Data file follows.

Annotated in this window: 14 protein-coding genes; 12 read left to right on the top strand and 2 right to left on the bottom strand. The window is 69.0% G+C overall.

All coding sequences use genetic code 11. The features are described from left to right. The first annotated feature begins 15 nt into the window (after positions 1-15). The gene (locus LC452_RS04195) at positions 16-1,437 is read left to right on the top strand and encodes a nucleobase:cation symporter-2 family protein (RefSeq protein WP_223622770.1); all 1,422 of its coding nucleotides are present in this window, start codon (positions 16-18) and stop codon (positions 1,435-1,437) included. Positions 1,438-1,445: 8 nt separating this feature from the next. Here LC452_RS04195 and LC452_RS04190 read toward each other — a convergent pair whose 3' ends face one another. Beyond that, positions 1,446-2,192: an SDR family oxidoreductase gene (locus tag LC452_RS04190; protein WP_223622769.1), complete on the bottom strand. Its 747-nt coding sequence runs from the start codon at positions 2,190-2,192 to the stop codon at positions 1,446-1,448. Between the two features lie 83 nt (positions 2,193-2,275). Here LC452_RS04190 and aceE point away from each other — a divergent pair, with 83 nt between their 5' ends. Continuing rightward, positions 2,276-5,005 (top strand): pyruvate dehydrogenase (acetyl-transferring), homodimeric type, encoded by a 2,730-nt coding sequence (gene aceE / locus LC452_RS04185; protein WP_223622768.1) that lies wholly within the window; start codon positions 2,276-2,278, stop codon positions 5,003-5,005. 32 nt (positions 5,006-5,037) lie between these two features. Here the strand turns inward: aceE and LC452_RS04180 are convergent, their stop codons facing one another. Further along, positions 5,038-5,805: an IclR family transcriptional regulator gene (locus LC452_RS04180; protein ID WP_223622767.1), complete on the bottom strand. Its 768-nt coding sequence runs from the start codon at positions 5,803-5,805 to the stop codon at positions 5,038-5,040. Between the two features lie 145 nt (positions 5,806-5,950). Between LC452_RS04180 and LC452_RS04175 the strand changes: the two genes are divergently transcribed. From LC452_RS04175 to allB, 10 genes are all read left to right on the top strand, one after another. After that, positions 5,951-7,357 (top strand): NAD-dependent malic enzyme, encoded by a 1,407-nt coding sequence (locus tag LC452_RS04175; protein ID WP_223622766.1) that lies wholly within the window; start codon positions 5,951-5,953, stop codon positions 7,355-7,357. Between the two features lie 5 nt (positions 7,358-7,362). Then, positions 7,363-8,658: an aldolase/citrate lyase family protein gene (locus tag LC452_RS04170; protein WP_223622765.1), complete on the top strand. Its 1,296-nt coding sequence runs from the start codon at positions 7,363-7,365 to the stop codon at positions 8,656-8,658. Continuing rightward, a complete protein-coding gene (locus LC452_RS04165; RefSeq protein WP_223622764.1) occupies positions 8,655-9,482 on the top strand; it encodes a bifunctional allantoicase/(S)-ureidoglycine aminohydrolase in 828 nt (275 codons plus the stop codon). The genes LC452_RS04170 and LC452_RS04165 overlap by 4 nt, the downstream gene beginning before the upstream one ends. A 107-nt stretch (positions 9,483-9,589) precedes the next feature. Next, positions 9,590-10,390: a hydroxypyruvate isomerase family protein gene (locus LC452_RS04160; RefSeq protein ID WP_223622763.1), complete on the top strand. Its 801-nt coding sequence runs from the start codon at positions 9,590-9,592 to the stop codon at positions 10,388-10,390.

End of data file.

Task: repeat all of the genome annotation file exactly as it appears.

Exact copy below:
Annotated in this window: 14 protein-coding genes; 12 read left to right on the top strand and 2 right to left on the bottom strand. The window is 69.0% G+C overall.

All coding sequences use genetic code 11. The features are described from left to right. The first annotated feature begins 15 nt into the window (after positions 1-15). The gene (locus LC452_RS04195) at positions 16-1,437 is read left to right on the top strand and encodes a nucleobase:cation symporter-2 family protein (RefSeq protein WP_223622770.1); all 1,422 of its coding nucleotides are present in this window, start codon (positions 16-18) and stop codon (positions 1,435-1,437) included. Positions 1,438-1,445: 8 nt separating this feature from the next. Here LC452_RS04195 and LC452_RS04190 read toward each other — a convergent pair whose 3' ends face one another. Beyond that, positions 1,446-2,192: an SDR family oxidoreductase gene (locus tag LC452_RS04190; protein WP_223622769.1), complete on the bottom strand. Its 747-nt coding sequence runs from the start codon at positions 2,190-2,192 to the stop codon at positions 1,446-1,448. Between the two features lie 83 nt (positions 2,193-2,275). Here LC452_RS04190 and aceE point away from each other — a divergent pair, with 83 nt between their 5' ends. Continuing rightward, positions 2,276-5,005 (top strand): pyruvate dehydrogenase (acetyl-transferring), homodimeric type, encoded by a 2,730-nt coding sequence (gene aceE / locus LC452_RS04185; protein WP_223622768.1) that lies wholly within the window; start codon positions 2,276-2,278, stop codon positions 5,003-5,005. 32 nt (positions 5,006-5,037) lie between these two features. Here the strand turns inward: aceE and LC452_RS04180 are convergent, their stop codons facing one another. Further along, positions 5,038-5,805: an IclR family transcriptional regulator gene (locus LC452_RS04180; protein ID WP_223622767.1), complete on the bottom strand. Its 768-nt coding sequence runs from the start codon at positions 5,803-5,805 to the stop codon at positions 5,038-5,040. Between the two features lie 145 nt (positions 5,806-5,950). Between LC452_RS04180 and LC452_RS04175 the strand changes: the two genes are divergently transcribed. From LC452_RS04175 to allB, 10 genes are all read left to right on the top strand, one after another. After that, positions 5,951-7,357 (top strand): NAD-dependent malic enzyme, encoded by a 1,407-nt coding sequence (locus tag LC452_RS04175; protein ID WP_223622766.1) that lies wholly within the window; start codon positions 5,951-5,953, stop codon positions 7,355-7,357. Between the two features lie 5 nt (positions 7,358-7,362). Then, positions 7,363-8,658: an aldolase/citrate lyase family protein gene (locus tag LC452_RS04170; protein WP_223622765.1), complete on the top strand. Its 1,296-nt coding sequence runs from the start codon at positions 7,363-7,365 to the stop codon at positions 8,656-8,658. Continuing rightward, a complete protein-coding gene (locus LC452_RS04165; RefSeq protein WP_223622764.1) occupies positions 8,655-9,482 on the top strand; it encodes a bifunctional allantoicase/(S)-ureidoglycine aminohydrolase in 828 nt (275 codons plus the stop codon). The genes LC452_RS04170 and LC452_RS04165 overlap by 4 nt, the downstream gene beginning before the upstream one ends. A 107-nt stretch (positions 9,483-9,589) precedes the next feature. Next, positions 9,590-10,390: a hydroxypyruvate isomerase family protein gene (locus LC452_RS04160; RefSeq protein ID WP_223622763.1), complete on the top strand. Its 801-nt coding sequence runs from the start codon at positions 9,590-9,592 to the stop codon at positions 10,388-10,390.